Similar to the Zimmerman incident and before law enforcement was able to access the surveillance video, officials did not arrest Drejka because they believed that Florida's SYG statute precluded his arrest. (19) Pinellas County Sheriff Bob Gualtieri stated, "[t]o arrest, it must be so clear that, as a matter of law, 'stand your ground' does not apply in any way to the facts and circumstances that you're presented with." (20) When asked more specifically why SYG precluded his arrest, Gualtieri responded that the decision not to arrest Drejka was "merely doing what Florida law compels," as differing witness accounts obliged law enforcement to believe Drejka's own story of reasonable self-defense. (21)

Part I of this Note describes the background of SYG laws in the United State as well as the unique aspects of SYG procedure, including criminal immunity determinations, a presumption of reasonable fear, and pretrial immunity hearings. Part II examines the demographics of national gun ownership, how legal justifiability of SYG shootings reflect an unequal application of the law, and how a stigma of violence surrounding young black males may play a discriminatory role in immunity determinations in SYG cases. Part II presents factors that currently work against black shooters wanting to utilize self-help in support of a change in current SYG legislation. This includes how implicit biases maintained by law enforcement may impact immunity determinations, how inconsistent applications of immunity determinations are most harmful to black shooters claiming SYG defenses, and how police discretion in determining initial immunity leads to a disparate level of arrest and prosecution of black shooters. Part III proposes to repeal provisions in the relevant SYG jurisdictions that provide immunity from criminal arrest and prosecution upon a finding of "reasonable" self-defense by police. Part III concludes by presenting some problems of, and limitations to, this proposal, due to the potentially detrimental effect the change may have for black shooters, and the possibility that the ideology behind SYG may still play a role in jury instructions and trial matters.


    Part I explores the development and advancement of SYG law in the United States, beginning with a discussion of the "Castle Doctrine," a common law doctrine that allowed an individual to use deadly force in self-defense while in one's "castle," or home. Next, this Part discusses how lobbyists and special interest groups strategically pushed for the codification of SYG laws with a specific target on the southern states. This Part then examines both the criticisms of SYG law as well as arguments for its support, including a debate over fundamental rights, deterrence, and the role of financial interests in the law's proliferation.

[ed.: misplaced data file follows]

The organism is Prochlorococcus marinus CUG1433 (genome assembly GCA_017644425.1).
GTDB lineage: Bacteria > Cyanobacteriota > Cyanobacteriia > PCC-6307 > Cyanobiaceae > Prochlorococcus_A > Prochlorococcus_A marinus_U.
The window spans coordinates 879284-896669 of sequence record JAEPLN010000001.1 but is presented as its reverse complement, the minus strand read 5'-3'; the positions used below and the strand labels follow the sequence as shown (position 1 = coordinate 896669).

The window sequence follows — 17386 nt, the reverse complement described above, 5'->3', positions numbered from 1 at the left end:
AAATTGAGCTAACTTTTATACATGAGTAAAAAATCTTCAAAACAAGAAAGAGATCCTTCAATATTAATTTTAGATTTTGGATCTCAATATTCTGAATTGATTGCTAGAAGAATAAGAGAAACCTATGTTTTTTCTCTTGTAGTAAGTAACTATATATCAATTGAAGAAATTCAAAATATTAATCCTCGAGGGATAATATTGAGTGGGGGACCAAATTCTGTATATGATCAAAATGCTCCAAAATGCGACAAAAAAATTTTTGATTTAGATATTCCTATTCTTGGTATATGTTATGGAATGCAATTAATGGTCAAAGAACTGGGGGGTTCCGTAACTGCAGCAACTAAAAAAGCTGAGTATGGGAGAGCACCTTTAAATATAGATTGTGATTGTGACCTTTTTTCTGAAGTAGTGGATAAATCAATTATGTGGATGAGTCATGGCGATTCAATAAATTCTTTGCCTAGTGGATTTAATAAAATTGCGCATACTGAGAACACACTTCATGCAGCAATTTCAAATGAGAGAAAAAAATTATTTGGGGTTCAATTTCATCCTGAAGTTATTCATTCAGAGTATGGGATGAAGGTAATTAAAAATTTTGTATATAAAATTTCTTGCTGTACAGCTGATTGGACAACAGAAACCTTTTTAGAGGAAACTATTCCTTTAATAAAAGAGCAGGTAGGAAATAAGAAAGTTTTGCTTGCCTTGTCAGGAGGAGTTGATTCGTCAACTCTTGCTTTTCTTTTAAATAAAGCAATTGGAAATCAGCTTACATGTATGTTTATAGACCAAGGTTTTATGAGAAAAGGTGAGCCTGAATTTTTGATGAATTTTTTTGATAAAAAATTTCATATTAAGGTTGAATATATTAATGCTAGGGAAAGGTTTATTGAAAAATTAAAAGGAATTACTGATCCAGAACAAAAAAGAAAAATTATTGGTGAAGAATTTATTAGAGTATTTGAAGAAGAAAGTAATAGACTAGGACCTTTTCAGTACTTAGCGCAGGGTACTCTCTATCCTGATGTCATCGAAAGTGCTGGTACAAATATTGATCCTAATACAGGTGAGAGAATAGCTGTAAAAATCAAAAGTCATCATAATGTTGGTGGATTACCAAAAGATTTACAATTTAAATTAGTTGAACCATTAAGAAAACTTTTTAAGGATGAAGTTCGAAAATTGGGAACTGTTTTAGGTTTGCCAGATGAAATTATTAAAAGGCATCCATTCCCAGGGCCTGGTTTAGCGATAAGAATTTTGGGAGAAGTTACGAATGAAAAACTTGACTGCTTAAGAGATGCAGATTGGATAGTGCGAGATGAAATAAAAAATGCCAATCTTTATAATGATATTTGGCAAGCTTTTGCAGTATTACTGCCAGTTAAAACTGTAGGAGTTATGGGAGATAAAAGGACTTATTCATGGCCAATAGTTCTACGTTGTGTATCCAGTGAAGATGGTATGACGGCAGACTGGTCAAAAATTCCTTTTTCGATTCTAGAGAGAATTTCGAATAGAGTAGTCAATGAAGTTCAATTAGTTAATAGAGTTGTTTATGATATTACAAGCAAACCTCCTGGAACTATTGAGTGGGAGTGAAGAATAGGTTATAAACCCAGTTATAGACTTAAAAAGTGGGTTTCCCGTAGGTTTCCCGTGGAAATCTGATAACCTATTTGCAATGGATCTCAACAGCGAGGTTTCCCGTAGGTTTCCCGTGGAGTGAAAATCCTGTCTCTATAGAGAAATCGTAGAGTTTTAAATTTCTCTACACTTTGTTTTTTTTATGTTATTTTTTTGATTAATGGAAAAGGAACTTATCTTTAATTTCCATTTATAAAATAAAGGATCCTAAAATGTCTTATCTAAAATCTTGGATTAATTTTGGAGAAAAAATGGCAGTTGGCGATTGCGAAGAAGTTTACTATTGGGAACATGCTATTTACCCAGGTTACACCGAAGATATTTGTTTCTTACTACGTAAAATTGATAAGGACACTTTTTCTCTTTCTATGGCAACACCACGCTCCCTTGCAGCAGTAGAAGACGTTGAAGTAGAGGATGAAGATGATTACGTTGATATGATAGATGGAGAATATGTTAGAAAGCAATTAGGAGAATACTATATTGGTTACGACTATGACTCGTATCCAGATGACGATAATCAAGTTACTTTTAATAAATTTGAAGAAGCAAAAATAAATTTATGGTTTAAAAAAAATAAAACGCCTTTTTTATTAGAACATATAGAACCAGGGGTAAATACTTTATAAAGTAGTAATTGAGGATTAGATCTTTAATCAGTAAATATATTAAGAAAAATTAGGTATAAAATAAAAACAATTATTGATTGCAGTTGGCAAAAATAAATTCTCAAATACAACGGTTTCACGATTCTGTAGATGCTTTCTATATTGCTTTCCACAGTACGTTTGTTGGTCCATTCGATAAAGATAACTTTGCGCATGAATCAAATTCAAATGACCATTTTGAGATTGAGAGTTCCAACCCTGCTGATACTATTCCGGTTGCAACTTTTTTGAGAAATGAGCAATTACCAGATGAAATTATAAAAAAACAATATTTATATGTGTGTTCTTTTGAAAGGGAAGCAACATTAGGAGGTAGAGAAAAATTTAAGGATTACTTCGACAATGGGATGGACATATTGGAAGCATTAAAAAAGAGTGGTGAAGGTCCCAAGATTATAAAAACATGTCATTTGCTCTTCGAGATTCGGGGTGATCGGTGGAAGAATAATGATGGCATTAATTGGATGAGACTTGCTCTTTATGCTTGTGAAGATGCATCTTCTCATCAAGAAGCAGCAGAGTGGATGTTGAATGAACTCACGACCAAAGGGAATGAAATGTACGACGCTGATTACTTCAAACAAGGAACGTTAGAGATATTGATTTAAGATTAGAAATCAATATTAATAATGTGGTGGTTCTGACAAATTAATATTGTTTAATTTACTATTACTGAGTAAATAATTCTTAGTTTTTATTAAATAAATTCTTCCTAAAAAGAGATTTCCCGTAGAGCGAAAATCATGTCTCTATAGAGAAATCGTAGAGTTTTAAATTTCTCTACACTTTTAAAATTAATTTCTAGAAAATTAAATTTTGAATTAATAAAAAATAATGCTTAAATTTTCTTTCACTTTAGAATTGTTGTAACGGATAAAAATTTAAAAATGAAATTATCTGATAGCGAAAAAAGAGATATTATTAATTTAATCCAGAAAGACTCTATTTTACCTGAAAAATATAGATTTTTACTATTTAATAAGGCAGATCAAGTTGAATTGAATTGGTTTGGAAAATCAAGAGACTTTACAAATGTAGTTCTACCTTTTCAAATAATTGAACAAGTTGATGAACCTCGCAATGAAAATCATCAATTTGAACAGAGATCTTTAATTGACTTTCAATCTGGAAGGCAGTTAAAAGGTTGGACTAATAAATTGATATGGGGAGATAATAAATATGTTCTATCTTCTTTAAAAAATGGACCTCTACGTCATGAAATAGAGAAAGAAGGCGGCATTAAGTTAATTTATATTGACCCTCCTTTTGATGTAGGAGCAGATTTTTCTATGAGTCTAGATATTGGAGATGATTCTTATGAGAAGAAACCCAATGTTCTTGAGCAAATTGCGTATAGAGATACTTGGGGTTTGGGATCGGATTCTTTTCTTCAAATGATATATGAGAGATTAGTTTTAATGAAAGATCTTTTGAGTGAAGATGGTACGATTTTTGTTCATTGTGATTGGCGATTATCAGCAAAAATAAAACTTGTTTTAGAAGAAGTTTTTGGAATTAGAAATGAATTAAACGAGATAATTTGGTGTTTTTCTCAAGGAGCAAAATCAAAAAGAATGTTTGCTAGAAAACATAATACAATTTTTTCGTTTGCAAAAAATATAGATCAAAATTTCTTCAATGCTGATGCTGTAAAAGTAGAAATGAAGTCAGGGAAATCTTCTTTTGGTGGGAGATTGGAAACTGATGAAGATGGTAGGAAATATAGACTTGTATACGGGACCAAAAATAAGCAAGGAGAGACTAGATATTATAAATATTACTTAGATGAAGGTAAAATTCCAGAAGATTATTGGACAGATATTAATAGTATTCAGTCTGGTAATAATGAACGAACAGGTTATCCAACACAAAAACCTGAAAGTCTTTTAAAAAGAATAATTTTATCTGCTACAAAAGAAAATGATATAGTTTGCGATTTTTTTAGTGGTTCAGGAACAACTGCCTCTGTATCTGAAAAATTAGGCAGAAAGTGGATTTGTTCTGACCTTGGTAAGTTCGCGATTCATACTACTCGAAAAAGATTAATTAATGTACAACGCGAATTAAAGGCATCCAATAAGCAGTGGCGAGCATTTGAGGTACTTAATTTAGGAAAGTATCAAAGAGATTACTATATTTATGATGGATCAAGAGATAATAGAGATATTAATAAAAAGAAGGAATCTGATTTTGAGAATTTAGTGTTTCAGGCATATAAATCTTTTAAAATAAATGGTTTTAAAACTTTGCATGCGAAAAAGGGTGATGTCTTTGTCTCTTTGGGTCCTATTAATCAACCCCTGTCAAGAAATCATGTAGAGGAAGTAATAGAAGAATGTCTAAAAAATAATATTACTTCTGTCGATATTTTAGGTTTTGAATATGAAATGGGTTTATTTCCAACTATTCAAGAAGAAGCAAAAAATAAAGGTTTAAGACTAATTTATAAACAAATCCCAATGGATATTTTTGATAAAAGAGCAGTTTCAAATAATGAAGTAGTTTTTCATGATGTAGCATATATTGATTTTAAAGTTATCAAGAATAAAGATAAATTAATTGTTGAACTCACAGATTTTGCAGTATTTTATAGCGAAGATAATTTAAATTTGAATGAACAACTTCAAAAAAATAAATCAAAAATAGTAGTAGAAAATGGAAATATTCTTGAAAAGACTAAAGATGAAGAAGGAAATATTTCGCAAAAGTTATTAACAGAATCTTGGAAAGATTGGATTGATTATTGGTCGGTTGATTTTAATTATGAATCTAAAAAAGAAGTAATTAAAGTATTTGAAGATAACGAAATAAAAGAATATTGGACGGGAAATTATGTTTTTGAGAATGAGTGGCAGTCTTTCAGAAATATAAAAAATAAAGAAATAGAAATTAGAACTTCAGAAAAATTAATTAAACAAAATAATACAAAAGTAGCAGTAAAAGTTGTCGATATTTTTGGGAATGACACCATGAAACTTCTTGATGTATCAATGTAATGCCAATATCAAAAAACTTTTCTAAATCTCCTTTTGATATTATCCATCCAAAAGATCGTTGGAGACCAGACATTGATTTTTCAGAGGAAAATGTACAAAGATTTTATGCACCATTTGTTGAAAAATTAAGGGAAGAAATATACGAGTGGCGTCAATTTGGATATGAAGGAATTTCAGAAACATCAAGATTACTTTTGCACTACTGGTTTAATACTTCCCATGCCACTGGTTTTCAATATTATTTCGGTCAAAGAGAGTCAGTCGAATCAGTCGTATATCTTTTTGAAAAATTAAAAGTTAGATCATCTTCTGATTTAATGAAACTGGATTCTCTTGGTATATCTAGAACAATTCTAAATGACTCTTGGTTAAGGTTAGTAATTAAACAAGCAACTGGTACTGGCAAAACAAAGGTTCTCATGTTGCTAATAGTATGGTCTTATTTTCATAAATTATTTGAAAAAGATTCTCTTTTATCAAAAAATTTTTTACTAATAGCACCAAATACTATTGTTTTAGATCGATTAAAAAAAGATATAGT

Part I continues with a discussion of SYG procedure and how it diverges from traditional criminal procedure. Primarily, this includes how SYG statutes in some jurisdictions allow local law enforcement to determine which shooters are criminally immune from arrest and further prosecution, and how these determination rest solely on the discretion of individual officers. Next, this Part considers how these immunity provisions confer a presumption of reasonable fear for the shooters that act as an obstacle for police when trying to disprove the shooter's claim. Finally, this Part analyzes the function of a SYG pretrial immunity hearing and how it provides a second layer of protection to shooters.

    1. Evolution of Stand Your Ground Law in the United States

      (1.) Stand Your Ground Origins and the Castle Doctrine

      At their most basic level, SYG laws are legal justifications to use deadly force in the face of perceived threats, even when the individual faced with such threats has an opportunity to retreat. (22) While SYG statutes ultimately vary by jurisdiction, most state that a person is justified in the use of deadly force and does not have a duty to retreat if he or she reasonably believes that such force is necessary to prevent imminent death or great bodily harm to himself or herself or another. (23)

      SYG law derives from the "Castle Doctrine," a common law doctrine by which individuals could use deadly force in self-defense or to prevent a violent felony when in the safety of one's home. (24) The Castle Doctrine had diverged from traditional English common law, where similarly situated individuals had a general duty to retreat. (25) The United States, however, has long-embraced this diversion. Since the country's development westward, "American ideals of bravery and honor suited themselves to frontier life in a way that the English duty to retreat could not." (26) Therefore, "as the United States developed, so did the concept of the right to defend one's honor, especially in the South and the Midwest." (27) Towards the end of the nineteenth century, the Supreme Court formally acknowledged and accepted the Castle Doctrine in Beard v. United States (28):

      Where an attack is made with...